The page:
New Science: When Trees Are Cut, Grasses & Shrubs Return

November 14, 2017

Removing conifers where native grasses and shrubs are still intact produces the best results for wildlife habitat in sagebrush country. Photo: Connor White

Conifers decrease abundance of native sagebrush vegetation that wildlife and livestock rely on — but forage comes back if trees are removed

When conifers invade sagebrush range, it decreases the abundance of vegetation that cattle and wildlife rely on.

When conifers invade sagebrush range, it decreases the abundance of vegetation that cattle and wildlife rely on.

We know upland birds and conifers are like oil and water in sagebrush country – they simply don’t mix. Woody species such as western juniper and pinyon-pine have been steadily encroaching into previously wide-open rangelands, due to a century of changed fire regimes in the American West.

We also know that removing conifers is good for the bird and the herd, which is why it’s a priority for the NRCS-led Sage Grouse Initiative. These invaders provide perches for raptors that prey on sage grouse, they also crowd out nutritious native plants that are critical for livestock and wildlife. Plus, conifers suck up precious groundwater. Science shows that maintaining tree-free landscapes keeps water on the land an average of 9 days longer — a big boon for agricultural operations and sagebrush-dependent species on arid rangelands.

A new research study published this month in Restoration Ecology reinforces the fact that cutting conifers can quickly restore both habitat for wildlife and forage for livestock – especially in early stages of woody encroachment. Scientists found increases in herbaceous cover just three years after removing junipers in the Great Basin. Shrub height also increased, although it takes longer for shrubs to regenerate.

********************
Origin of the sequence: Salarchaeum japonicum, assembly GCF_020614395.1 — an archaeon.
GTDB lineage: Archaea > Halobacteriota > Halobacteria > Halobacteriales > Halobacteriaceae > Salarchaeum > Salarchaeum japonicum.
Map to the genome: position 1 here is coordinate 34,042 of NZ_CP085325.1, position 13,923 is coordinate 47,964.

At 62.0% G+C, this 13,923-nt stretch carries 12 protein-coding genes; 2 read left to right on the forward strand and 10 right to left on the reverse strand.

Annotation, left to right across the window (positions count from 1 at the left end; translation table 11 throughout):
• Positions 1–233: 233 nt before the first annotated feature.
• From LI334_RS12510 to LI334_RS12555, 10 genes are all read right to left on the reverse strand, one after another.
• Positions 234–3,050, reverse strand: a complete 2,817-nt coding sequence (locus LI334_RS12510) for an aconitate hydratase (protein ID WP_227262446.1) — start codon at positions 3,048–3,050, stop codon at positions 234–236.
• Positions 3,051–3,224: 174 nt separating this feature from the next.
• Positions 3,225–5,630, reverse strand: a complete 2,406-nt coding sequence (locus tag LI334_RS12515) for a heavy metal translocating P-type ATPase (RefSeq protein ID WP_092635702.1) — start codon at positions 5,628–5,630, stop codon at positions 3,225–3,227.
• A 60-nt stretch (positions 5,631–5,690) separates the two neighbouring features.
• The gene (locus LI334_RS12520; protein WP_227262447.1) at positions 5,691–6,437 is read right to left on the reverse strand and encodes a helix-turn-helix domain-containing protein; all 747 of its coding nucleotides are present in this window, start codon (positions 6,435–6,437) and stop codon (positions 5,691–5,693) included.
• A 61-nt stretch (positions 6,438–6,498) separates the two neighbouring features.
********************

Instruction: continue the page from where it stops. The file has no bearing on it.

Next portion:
A new study published in Restoration Ecology found that removing encroaching conifers increased understory vegetation critical for sage grouse nesting habitat just three years post-treatment. The figure above shows the herbaceous cover measured plots in southern Lake County, Oregon from 2012-2014. The square symbol on the left represents the average cover found at radio-marked bird nest sites within the study area.

A new study published in Restoration Ecology found that removing encroaching conifers increased understory vegetation critical for sage grouse nesting habitat just three years post-treatment. The figure above shows the herbaceous cover measured in plots in southern Lake County, Oregon from 2012-2014. The square symbol on the left represents the average cover found at radio-marked bird nest sites within the study area.

Led by John Severson from the University of Idaho, the researchers first assessed the impacts of conifer encroachment on vegetation important for sage grouse nesting success. Next, they determined whether nesting habitat improved after conifer removal.